Away from home during the curfew
Lockdown Means We Can’t Go Home
Stories from people who can’t go home because of the COVID-19 lockdown
“Stay home! Stay safe”. This is what everyone says these days since Sri Lankans began to isolate themselves in early March due to the COVID-19 outbreak.
It was announced on a Thursday that all schools will be closed from 12th March but it should have been announced on Friday. Students were lamenting that they could not say goodbye to their friends. On the other hand, businessmen were lamenting that they would lose millions if they do not attend to their daily routine.
The Covid-19 virus has created a dangerous situation compelling governments to take immediate action to contain its spread. European countries enforced a lockdown and threatened people with fines if they went about unnecessarily. Countries like India and Sri Lanka imposed a curfew and took action to punish those who violated it.
Some are not able to go home, because they were elsewhere when the curfew was announced. There are many who were compelled to stay in places far away from home. Here are some of those people and their stories:
“When I think of my son, I even eat. He works in Kuwait and I don’t know the situation there … He is alone. No one could guarantee the safety of anybody. Expats have been asked not to return to the country. It is scary to think what will happen next” said Kanthiya Maheswary of Hali-Ela.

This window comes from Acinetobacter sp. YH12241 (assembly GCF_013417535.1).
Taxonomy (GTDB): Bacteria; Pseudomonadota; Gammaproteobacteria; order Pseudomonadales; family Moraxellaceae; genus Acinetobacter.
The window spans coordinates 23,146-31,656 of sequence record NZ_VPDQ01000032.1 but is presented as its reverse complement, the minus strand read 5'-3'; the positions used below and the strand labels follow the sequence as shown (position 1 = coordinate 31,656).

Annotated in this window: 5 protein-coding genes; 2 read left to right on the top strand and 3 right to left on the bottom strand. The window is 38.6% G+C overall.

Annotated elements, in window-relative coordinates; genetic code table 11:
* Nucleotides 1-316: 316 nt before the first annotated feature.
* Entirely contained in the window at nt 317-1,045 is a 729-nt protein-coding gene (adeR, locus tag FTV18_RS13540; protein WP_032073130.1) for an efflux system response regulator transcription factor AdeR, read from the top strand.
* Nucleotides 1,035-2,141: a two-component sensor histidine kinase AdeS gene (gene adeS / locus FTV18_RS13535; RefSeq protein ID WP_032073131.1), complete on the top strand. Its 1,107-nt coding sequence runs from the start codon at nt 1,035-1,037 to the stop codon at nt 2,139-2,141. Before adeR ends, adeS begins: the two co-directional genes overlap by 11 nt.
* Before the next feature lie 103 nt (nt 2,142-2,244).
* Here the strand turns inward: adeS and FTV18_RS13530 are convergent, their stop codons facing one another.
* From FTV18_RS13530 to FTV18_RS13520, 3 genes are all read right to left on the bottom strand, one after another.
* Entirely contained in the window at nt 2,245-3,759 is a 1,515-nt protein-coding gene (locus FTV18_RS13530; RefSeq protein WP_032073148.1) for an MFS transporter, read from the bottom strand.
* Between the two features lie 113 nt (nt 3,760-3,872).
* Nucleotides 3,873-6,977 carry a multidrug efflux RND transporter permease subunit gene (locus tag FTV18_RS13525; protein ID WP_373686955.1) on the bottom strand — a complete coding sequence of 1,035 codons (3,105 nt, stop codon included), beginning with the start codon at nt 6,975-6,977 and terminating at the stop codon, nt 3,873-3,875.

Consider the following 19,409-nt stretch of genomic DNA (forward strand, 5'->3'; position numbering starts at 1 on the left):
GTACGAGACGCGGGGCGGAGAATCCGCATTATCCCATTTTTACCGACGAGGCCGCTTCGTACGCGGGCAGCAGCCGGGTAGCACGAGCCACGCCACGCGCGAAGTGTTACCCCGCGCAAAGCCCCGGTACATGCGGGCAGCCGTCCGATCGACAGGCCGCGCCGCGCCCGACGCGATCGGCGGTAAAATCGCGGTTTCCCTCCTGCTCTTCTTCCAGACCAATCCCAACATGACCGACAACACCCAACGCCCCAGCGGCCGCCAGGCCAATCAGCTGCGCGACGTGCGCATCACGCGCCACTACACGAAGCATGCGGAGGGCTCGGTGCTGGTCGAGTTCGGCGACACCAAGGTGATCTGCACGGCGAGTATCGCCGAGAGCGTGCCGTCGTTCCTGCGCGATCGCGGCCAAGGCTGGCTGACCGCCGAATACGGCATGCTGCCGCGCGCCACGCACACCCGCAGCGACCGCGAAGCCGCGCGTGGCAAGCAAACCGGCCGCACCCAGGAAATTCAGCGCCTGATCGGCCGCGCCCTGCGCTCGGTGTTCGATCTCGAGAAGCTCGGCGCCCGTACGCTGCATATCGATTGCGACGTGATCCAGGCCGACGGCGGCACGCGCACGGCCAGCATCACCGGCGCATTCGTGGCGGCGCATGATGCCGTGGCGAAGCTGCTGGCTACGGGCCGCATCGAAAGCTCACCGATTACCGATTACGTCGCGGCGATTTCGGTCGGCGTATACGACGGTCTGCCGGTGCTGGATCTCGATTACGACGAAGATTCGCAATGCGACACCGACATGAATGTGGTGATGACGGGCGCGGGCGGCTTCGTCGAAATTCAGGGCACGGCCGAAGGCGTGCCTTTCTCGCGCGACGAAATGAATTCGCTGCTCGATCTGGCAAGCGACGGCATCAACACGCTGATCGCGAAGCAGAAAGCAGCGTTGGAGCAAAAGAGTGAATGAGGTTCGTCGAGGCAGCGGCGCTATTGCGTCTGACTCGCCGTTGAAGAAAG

Although her son talks to her over the phone intermittently, she feels his absence during these troubled times. If the family was together, she feels, there will be some kind solace.
“My son calls whenever he can. His workplace is closed and he stays with friends. He cannot come home until his employment contract is over. If he wants to come, he must spend his own money. He says that once the situation is normal, he will go back to work” she says.
Apart from this, Ando Dinesh, a karate teacher, went abroad for a temporary event and is now unable to return to the country. “I usually go abroad for karate events. This time I went to Canada to participate in such an event on the invitation of Canadian Karate Association. I arrived in Canada on the 7th of March. I am unable to return now. I am worried about not being with my family at this time. The visa period is not yet over but I had no arrangements for a long stay here. I now stay at the home of a karate coach here. But I must return to the country soon. I have informed to the Ministry of Foreign Affairs. They requested that I stay where I am until the situation becomes better. They promised, action will be taken as soon as the situation is stable”, Dinesh said.
When talking to him by phone, he said that he was in a state of helplessness. He also said a relative was helping his family in Sri Lanka. “My homeland is Sri Lanka. The family is there. If something happens, oh my God …. I must be there,” he says. He seems to be mentally affected. The number of people infected by the virus are increasing at an alarming rate. Unfortunately, 9 in Sri Lanka have died. In this case, the entire the world is in the state of lockdown. The Sri Lankan government has advised citizens who are abroad not to return to the country and until the situation is normalized.